Territory Stories

Ayakwa : a publication of the Anindilyakwa Land Council



Ayakwa : a publication of the Anindilyakwa Land Council

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Anindilyakwa Land Council newsletter


Anindilyakwa Land Council


Ayakwa; PublicationNT; E-Journals; Ayakwa






Date:2012-11; October/November; Made available via the Publications (Legal Deposit) Act 2004 (NT).; This publication contains may contain links to external sites. These external sites may no longer be active.




Groote Eylandt (N.T.); Anindilyakwa Land Council; Aboriginal Australians; Land tenure; Periodicals

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Anindilyakwa Land Council

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Issue 11, October/November 2012 Edition

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Anindilyakwa Land Council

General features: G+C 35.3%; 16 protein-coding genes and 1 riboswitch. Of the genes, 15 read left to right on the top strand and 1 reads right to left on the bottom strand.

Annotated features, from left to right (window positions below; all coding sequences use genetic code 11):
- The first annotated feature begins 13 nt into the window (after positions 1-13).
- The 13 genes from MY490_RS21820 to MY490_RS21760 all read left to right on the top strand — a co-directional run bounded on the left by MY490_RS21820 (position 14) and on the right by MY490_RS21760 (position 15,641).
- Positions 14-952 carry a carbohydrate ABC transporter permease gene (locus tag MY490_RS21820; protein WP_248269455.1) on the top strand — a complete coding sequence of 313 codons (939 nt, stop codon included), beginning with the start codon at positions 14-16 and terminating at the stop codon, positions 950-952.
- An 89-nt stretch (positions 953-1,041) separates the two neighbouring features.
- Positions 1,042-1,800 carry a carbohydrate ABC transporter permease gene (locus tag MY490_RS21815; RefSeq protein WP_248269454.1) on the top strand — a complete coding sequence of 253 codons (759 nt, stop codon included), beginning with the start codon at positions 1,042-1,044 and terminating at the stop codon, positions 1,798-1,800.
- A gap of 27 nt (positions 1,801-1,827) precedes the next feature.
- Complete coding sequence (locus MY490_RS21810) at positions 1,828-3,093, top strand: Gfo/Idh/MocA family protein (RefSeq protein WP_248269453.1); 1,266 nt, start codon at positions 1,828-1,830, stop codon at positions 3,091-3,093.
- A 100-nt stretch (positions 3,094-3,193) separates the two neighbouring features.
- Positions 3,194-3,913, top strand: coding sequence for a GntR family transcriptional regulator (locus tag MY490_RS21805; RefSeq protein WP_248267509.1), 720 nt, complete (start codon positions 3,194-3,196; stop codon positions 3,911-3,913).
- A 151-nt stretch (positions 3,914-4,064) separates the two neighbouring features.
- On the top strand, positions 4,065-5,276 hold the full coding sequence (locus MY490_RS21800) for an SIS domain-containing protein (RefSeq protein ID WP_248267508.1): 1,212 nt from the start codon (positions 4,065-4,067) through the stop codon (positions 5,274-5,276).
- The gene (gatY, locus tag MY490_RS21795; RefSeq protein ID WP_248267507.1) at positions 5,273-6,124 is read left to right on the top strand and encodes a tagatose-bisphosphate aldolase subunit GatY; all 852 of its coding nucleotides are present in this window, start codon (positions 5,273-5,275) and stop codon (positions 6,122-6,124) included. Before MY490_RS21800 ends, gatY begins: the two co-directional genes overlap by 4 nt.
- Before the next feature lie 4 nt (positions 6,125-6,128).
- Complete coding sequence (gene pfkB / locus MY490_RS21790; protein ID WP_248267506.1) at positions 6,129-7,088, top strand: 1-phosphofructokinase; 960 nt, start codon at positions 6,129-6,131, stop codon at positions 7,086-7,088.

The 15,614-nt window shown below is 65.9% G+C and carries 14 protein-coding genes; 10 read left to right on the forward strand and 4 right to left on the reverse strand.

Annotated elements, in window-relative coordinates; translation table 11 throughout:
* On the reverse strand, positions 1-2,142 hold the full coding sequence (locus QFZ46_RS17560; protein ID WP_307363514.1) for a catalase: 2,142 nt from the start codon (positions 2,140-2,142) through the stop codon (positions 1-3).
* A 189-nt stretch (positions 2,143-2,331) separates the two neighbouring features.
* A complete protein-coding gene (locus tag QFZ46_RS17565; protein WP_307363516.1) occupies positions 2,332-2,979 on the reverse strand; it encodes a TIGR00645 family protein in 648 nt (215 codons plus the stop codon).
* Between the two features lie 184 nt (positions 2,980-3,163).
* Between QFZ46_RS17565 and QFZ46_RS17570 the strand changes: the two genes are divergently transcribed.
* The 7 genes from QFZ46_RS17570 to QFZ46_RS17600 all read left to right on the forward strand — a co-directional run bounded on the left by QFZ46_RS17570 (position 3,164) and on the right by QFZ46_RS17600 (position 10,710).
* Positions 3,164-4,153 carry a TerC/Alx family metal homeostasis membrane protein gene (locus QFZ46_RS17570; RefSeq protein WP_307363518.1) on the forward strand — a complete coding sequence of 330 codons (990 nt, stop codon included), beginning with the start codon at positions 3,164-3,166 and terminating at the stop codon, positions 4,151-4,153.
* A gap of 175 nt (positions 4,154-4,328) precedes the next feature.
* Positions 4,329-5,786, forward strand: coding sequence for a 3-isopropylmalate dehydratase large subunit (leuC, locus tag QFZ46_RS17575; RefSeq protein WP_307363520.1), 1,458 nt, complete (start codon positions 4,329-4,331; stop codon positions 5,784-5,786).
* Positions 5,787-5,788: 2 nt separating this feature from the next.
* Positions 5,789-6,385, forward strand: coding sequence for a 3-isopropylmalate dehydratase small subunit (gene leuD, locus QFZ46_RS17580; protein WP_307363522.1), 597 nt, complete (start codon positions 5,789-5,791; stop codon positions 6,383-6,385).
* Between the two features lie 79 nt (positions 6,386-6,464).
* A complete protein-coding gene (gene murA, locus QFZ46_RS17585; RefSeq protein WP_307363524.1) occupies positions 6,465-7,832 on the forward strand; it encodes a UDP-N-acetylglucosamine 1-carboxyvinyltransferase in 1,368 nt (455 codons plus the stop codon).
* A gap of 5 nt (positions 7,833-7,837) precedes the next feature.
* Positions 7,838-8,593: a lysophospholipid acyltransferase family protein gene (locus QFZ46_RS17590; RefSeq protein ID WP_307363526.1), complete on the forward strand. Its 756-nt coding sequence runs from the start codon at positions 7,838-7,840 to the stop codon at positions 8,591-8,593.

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CMYK SPOT A | 7 Ayakwa | October/ November 2012 Issue 11 QuaLIFIED: Vail Wurramara learned what he needed to get his certificate. InPuT: Local women take part in discussions. Day ouT: Elaine Mamarika, Mildred Mamarika, Jenny barabara and agnes Mamarika. DEVELoPMEnT: Marissa Wurramara holds a balloon next to the head of nora amagula (age 3). The balloon shows the size of a three-year-olds brain when the child is healthy, loved and has strong culture. Education leaders call for men to get involved in schooling The board meets every two months to be a community voice for 0 to 25-year-olds. I ts v is ion is : Ngarruwurra-Kawuruma Akumamurikajeyiniyada, which means that two-way learning, culture and respect is what Groote Eylandt education should be about. ALC Chairperson Tony Wurramarrba said it was important that children were supported to learn. Parents must take more control and responsibility in encouraging children to go to school, Tony said. At the moment women are more involved in the school system, especially the grandmothers. Id like to see more men getting involved with the schools. We need men to take part in activities within the school to be a role model for all the young boys. College director Mark Monaghan said it was important that schools worked together. If one of our schools is struggling, we are all struggling, Mark said. It is important that young children have healthy homes and lives so that their brain can develop properly, women learned at a workshop. The workshop at Dugong Beach Resort taught participants that if a brain did not grow properly in the early years, the child would never catch up. A highlight of the morning was the balloon activity where three inflated balloons representing a brain at birth, three years and in adulthood were passed around. Participant Natalie Murrungun said the balloons encouraged a lot of conversation about brain development and the link between healthy babies and healthy mothers. Weve been learning about the brain and what it needs to develop and what makes a baby healthy and happy things such as giving a baby healthy food and not junk food, Natalie said. Another participant, Alison Wurrawilya said they learned that lots of things could be done to help a baby develop. Small things are important, such as a tidy house so the kids are not sick, and giving babies lots of sleep, Allison said. Its also important for mum to be healthy during and after pregnancy, the mother-of-three said. The workshop was organised by Child and Family Leader Michelle McColm and Anne Hanning from the Menzies School of Health and Research. It was attended by mothers, Indigenous support staff and teachers. Michelle said it was important that young children had a sense of their own identity, culture and spirituality. More workshops are planned across Ngakwurra langwa College to continue discussions. Women learn about helping babies brains to grow ngakwurra langwa College advisory board held its most recent meeting at Thomson bay. ToP STorIES